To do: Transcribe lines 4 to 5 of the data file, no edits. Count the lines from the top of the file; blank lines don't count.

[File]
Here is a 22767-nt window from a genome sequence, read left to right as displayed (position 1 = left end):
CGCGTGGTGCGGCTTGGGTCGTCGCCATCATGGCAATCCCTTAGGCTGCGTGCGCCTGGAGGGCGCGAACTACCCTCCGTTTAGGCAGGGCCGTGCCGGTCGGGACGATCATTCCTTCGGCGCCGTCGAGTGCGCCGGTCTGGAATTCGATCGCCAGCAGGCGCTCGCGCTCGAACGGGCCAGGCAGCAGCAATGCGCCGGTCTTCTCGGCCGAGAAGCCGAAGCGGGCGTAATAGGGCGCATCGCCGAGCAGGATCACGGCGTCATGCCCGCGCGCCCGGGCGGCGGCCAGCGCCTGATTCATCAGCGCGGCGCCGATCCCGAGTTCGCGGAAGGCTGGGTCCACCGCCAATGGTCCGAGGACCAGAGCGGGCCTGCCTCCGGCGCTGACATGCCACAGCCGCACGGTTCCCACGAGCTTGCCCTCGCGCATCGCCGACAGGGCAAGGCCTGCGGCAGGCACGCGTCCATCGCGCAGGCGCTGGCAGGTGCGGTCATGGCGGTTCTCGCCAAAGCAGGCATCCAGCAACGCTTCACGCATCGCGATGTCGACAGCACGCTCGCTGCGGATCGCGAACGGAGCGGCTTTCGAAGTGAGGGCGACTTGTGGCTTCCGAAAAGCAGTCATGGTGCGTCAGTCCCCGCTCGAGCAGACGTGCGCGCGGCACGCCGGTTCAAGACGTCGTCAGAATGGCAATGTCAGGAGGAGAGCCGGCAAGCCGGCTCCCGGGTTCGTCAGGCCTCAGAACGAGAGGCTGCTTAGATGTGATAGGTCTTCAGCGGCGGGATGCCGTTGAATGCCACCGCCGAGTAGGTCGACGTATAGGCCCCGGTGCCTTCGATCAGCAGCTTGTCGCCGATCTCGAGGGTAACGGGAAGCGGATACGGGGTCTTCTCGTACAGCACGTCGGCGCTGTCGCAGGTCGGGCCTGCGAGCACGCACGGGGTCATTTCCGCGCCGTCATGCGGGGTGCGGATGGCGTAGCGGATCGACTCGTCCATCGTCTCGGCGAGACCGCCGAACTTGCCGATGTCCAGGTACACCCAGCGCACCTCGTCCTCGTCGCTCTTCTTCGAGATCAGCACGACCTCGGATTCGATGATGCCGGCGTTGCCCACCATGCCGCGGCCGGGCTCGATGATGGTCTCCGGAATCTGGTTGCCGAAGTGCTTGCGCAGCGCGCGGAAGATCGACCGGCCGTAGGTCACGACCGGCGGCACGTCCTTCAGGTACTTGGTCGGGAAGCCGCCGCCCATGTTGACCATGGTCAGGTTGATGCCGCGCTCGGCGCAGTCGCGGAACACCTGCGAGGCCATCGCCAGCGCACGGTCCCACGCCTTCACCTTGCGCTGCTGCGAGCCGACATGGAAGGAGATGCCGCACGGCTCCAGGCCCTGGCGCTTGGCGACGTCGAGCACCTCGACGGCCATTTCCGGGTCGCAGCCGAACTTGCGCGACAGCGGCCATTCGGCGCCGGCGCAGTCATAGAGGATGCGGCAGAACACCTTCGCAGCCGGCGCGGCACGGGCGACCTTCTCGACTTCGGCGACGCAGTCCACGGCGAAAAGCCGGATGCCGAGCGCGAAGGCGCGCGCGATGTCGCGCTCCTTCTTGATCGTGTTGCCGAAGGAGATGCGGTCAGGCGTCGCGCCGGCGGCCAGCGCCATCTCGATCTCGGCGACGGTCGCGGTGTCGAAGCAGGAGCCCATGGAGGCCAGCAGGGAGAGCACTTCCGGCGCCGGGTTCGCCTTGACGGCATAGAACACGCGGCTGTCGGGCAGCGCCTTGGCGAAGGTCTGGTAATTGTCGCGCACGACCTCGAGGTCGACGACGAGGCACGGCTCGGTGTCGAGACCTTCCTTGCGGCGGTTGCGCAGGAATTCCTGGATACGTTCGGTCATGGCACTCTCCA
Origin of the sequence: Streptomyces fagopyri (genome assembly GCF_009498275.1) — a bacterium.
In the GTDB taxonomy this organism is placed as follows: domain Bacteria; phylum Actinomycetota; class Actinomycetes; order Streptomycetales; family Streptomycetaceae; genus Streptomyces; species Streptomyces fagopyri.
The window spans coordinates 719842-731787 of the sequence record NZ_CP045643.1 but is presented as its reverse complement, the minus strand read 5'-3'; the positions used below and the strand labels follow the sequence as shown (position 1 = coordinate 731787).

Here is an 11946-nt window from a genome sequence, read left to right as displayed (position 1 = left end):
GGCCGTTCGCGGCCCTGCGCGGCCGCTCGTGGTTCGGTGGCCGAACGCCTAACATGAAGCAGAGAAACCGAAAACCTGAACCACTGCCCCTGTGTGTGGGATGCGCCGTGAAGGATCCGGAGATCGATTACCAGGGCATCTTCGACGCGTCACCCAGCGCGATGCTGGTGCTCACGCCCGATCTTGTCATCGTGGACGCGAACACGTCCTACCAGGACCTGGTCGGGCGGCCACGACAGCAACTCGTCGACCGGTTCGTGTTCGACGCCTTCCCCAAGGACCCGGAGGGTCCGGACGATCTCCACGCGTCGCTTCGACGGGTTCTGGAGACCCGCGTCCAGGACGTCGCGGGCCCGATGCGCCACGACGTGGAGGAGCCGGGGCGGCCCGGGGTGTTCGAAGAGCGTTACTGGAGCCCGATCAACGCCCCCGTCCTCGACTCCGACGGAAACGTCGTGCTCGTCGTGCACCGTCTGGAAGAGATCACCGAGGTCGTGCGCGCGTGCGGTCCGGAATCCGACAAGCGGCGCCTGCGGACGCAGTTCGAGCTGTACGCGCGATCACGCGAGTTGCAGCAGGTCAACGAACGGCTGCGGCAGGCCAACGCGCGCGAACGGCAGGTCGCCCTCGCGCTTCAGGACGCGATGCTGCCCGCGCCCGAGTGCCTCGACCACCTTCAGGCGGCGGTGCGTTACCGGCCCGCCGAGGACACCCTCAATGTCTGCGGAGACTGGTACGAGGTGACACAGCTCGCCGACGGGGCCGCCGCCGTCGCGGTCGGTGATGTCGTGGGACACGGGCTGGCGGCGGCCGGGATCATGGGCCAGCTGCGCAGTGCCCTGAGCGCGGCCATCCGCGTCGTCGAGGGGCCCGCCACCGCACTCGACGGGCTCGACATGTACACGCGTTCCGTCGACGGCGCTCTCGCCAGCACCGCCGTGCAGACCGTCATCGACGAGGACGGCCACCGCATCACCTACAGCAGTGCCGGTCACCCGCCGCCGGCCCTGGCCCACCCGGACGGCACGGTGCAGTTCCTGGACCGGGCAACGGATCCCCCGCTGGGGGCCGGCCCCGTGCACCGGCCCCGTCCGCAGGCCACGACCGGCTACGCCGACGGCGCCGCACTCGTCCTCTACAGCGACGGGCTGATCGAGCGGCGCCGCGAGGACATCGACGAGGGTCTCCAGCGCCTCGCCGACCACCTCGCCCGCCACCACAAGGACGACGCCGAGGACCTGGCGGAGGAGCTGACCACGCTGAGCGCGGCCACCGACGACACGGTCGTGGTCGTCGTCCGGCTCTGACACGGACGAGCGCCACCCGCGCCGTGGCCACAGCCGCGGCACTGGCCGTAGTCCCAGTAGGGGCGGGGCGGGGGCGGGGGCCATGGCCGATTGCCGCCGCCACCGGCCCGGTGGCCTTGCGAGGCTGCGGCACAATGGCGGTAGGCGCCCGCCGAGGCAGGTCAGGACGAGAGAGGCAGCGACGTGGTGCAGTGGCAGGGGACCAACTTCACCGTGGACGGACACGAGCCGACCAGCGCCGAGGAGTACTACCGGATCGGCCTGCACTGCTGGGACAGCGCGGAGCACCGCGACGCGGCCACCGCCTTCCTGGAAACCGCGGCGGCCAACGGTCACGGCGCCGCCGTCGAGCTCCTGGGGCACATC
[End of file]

In the GTDB taxonomy this organism is placed as follows: domain Bacteria; phylum Actinomycetota; class Actinomycetes; order Streptomycetales; family Streptomycetaceae; genus Streptomyces; species Streptomyces fagopyri.
The window spans coordinates 719842-731787 of the sequence record NZ_CP045643.1 but is presented as its reverse complement, the minus strand read 5'-3'; the positions used below and the strand labels follow the sequence as shown (position 1 = coordinate 731787).